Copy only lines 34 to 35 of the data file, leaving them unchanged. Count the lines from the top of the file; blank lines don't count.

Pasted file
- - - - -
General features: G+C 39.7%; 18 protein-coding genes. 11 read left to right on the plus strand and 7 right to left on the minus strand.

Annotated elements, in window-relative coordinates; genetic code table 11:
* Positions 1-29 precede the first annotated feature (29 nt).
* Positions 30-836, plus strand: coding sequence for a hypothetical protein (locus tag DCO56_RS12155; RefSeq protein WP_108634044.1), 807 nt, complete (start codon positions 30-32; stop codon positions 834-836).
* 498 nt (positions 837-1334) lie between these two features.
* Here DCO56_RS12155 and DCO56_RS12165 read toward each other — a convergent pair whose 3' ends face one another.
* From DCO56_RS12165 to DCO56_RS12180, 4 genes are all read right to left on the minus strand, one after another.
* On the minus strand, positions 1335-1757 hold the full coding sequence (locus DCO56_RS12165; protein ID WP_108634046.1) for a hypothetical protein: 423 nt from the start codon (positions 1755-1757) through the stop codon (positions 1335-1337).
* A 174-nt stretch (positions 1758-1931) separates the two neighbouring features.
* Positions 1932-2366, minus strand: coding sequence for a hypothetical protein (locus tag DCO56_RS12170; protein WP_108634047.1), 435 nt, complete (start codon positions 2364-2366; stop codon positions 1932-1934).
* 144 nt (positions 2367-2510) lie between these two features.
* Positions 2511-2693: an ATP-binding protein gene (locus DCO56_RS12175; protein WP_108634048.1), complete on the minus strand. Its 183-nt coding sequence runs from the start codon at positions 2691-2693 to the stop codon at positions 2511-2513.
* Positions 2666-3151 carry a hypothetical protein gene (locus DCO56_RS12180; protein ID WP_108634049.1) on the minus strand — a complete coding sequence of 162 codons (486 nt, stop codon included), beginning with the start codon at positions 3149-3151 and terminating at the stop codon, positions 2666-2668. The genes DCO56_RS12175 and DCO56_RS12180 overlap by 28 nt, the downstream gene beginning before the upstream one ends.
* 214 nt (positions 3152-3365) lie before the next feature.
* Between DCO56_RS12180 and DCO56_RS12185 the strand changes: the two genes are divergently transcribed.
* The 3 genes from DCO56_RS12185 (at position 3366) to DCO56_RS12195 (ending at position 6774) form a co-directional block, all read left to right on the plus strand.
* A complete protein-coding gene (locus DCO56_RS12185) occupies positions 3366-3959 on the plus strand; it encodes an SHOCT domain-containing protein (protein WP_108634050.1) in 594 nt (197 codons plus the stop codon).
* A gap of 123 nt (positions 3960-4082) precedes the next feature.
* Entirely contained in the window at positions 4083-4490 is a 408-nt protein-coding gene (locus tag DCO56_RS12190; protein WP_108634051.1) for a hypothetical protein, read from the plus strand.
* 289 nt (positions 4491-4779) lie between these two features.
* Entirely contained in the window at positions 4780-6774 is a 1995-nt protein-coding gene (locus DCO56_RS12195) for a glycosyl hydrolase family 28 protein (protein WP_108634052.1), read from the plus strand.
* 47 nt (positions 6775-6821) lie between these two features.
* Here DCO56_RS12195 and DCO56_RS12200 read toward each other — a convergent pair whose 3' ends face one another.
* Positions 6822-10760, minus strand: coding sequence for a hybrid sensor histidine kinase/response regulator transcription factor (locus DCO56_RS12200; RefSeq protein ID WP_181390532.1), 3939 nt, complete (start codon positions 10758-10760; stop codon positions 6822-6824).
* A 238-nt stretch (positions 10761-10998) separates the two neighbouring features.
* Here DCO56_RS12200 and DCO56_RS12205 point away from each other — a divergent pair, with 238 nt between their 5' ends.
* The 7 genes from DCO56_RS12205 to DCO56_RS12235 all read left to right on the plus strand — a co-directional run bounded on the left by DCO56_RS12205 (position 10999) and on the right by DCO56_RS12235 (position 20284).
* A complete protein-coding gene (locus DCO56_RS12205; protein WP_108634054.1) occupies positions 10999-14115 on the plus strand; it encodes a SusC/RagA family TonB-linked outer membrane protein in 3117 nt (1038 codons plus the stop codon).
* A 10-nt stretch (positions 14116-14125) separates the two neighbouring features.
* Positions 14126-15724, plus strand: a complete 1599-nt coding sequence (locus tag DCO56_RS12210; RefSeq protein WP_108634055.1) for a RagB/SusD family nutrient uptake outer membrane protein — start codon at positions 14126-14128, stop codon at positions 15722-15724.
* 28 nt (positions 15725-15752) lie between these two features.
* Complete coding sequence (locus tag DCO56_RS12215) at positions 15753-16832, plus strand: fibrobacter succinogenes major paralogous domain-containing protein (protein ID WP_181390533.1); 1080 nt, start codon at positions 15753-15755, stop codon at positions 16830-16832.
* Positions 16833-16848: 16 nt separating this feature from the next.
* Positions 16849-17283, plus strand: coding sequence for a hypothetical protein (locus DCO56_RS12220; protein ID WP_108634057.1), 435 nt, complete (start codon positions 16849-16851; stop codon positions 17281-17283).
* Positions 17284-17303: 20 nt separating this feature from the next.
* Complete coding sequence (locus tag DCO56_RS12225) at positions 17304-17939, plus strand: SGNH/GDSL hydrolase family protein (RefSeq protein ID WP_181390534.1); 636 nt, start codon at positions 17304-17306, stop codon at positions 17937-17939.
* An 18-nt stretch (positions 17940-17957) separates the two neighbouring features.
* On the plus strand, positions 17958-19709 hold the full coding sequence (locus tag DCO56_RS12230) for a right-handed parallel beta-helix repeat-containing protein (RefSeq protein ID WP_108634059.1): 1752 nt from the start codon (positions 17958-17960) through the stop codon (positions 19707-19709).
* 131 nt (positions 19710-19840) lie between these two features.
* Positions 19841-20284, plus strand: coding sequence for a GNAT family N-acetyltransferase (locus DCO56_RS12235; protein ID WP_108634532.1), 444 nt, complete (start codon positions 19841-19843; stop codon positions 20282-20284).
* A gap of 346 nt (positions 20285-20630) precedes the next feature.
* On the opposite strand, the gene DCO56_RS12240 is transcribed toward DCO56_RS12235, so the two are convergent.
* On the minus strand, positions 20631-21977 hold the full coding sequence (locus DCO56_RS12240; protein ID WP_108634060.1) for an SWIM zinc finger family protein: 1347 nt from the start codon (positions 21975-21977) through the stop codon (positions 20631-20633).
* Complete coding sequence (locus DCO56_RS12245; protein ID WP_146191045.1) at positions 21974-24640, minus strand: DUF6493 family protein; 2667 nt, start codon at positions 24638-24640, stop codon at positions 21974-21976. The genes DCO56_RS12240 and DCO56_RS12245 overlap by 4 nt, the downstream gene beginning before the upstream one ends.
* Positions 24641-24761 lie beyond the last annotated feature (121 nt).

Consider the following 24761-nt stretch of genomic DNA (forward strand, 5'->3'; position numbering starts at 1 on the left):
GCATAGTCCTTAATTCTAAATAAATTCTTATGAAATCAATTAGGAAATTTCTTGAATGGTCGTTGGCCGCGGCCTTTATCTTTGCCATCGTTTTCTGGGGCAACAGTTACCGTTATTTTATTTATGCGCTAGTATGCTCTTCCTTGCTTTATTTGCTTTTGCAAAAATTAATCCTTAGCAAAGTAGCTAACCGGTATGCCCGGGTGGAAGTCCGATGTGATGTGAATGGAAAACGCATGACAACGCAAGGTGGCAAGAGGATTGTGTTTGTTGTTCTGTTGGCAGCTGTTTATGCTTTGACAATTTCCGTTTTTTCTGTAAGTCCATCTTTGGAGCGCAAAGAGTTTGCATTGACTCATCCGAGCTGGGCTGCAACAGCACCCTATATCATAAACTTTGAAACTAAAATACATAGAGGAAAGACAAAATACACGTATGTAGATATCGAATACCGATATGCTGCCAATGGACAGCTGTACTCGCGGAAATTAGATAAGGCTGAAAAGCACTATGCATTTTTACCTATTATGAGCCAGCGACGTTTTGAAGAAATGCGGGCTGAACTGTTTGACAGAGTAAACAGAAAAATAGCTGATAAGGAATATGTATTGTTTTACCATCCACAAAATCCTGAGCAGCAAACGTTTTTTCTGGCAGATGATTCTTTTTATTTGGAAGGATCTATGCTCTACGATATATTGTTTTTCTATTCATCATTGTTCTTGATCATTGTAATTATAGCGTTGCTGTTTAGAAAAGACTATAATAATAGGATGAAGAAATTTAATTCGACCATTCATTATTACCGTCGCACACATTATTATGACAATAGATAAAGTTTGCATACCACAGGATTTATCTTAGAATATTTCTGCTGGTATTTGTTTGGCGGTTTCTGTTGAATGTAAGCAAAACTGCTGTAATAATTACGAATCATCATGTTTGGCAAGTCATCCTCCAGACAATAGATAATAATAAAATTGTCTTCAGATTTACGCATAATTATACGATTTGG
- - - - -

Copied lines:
* Positions 16849-17283, plus strand: coding sequence for a hypothetical protein (locus DCO56_RS12220; protein ID WP_108634057.1), 435 nt, complete (start codon positions 16849-16851; stop codon positions 17281-17283).
* Positions 17284-17303: 20 nt separating this feature from the next.